Fire-damaged trailer TNT's own fault

TNT tried to hold its sub-contractor, Western Freight Management, responsible for a trailer that caught fire. A court ruled differently

Fire-damaged trailer TNT's own fault
Fire-damaged trailer TNT's own fault

By Brad Gardner | November 17, 2011

TNT has been told to cover the repair costs of its damaged trailer after a NSW court rejected the operator’s bid to hold its sub-contractor, Western Freight Management, liable.

District Court Judge Kevin Coorey this week ruled Western Freight Management had no case to answer when the TNT-owned trailer its driver was hauling caught fire on the New England Highway in 2007. The court heard that an overheated braking system caused the wheel to ignite.

Both companies signed a cartage contract in 2007 that held Western Freight Management responsible for any loss or damage to TNT’s trailer. A clause in the contract relieved the sub-contractor of any liability if the fault stemmed from an act or omission of TNT.

In his written judgement, Coorey laid blame squarely at the feet of TNT for the damage after fleet manager David Flaherty revealed the company did not follow its guidelines to service the trailer every three weeks.

"I am satisfied on the evidence that the subject trailer had not undergone any service in the two months before the accident," Coorey says.

"It is significant that this particular trailer had some history of electronic braking system faults: it is not determinative but it is relevant in relation to the plaintiff’s failure to follow its own servicing requirements."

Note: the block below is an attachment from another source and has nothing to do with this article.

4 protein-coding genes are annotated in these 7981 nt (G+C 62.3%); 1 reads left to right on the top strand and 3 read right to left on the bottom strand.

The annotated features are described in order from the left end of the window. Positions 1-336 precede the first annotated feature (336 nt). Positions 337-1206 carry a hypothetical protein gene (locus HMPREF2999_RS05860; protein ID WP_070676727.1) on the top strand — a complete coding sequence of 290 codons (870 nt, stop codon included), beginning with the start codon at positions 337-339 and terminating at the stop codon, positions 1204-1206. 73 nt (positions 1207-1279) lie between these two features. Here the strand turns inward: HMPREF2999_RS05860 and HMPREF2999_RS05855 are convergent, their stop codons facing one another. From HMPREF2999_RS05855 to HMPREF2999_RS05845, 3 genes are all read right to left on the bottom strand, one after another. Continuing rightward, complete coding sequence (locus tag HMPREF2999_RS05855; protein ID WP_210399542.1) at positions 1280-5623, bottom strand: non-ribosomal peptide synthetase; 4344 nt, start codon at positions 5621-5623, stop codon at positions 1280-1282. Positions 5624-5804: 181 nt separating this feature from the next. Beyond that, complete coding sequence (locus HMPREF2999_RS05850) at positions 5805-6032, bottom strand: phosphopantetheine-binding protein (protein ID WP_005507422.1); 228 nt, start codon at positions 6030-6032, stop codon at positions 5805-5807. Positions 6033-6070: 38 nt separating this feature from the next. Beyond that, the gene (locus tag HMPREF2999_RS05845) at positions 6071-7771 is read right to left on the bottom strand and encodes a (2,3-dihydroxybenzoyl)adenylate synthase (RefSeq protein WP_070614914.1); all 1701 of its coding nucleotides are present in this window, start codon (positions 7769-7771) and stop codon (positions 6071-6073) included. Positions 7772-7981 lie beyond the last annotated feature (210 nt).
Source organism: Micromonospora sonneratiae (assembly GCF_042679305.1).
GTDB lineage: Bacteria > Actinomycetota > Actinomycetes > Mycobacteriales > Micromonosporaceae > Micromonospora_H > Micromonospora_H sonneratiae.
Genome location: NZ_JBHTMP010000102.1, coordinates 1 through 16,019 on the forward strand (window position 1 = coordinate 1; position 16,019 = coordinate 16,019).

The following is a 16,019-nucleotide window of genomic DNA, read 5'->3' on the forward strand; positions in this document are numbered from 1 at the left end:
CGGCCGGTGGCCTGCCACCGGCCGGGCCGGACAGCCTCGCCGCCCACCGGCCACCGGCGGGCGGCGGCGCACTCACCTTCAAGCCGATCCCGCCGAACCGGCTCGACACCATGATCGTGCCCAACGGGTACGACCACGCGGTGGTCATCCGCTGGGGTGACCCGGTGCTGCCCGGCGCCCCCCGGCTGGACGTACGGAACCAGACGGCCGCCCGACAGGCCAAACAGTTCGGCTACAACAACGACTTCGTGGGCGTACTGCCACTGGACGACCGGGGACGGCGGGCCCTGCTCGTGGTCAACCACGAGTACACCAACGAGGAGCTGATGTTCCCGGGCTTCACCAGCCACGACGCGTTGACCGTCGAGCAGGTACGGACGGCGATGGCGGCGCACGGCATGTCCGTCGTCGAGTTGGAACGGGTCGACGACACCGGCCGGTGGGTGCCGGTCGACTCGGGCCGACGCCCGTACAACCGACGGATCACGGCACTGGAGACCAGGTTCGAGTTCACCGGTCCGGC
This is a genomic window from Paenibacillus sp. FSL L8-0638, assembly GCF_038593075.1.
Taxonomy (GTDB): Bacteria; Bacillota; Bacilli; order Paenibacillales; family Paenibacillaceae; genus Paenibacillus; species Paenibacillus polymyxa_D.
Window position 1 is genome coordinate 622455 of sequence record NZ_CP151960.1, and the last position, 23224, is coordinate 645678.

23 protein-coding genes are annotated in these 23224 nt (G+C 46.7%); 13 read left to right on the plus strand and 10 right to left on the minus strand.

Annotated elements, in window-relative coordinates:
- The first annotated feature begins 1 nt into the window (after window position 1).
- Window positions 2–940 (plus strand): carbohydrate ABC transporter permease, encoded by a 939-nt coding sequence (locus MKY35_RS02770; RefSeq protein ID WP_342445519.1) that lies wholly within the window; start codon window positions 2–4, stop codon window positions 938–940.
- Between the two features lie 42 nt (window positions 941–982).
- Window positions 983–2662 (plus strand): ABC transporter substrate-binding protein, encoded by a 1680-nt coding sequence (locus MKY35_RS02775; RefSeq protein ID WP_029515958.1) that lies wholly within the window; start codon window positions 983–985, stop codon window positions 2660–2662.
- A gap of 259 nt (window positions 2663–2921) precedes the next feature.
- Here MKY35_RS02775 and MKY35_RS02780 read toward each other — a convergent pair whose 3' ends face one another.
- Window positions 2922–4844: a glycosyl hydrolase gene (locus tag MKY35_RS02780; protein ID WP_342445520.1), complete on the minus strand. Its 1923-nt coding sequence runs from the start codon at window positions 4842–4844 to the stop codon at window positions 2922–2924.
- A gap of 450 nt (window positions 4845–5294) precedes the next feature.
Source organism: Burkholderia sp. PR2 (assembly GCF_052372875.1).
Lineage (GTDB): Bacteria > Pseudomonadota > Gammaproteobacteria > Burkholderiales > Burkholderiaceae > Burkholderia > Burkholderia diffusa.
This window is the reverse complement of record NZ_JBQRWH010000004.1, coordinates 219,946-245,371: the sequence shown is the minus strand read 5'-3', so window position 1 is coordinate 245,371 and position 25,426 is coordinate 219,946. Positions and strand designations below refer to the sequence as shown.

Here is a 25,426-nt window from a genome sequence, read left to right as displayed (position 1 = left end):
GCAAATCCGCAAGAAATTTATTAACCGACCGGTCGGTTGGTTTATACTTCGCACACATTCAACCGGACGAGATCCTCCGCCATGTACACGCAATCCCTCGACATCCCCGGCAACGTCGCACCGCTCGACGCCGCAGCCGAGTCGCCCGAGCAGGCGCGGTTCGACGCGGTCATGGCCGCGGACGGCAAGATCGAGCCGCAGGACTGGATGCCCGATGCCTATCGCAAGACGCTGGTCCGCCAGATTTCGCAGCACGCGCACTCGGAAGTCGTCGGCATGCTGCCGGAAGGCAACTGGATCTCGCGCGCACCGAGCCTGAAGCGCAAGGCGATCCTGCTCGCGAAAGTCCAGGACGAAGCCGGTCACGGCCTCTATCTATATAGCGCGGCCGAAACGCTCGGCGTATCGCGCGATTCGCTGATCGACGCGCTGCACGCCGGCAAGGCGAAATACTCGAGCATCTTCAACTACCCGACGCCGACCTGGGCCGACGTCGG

Coorey says the three-weekly service would have checked the wheel bearings, hub seals, brake lining, slack adjusters and brakes. The trailer was serviced on August 29, with the incident happening on October 29.

SX Trailers service manager Stephen Purser, whose company services TNT’s trailers, told the court slack adjusters should be inspected every four weeks to prevent brakes from over-applying and creating excessive heat.

"I am satisfied that there are two possible causes of the fire – poorly adjusted brakes or lack of lubrication. I am satisfied that the plaintiff failed to comply with its own servicing regime and the servicing requirement of Mr Purser," Coorey says.

While saying the three-weekly inspection might not have detected the problems that caused the trailer to catch fire, the judge added that is likely regular inspections would have addressed the matter.

"It does not matter which problem caused the fire because each arises from the plaintiff’s failure to inspect and maintain the vehicle," he says.
TNT was also ordered to pay Western Freight Management’s court costs.

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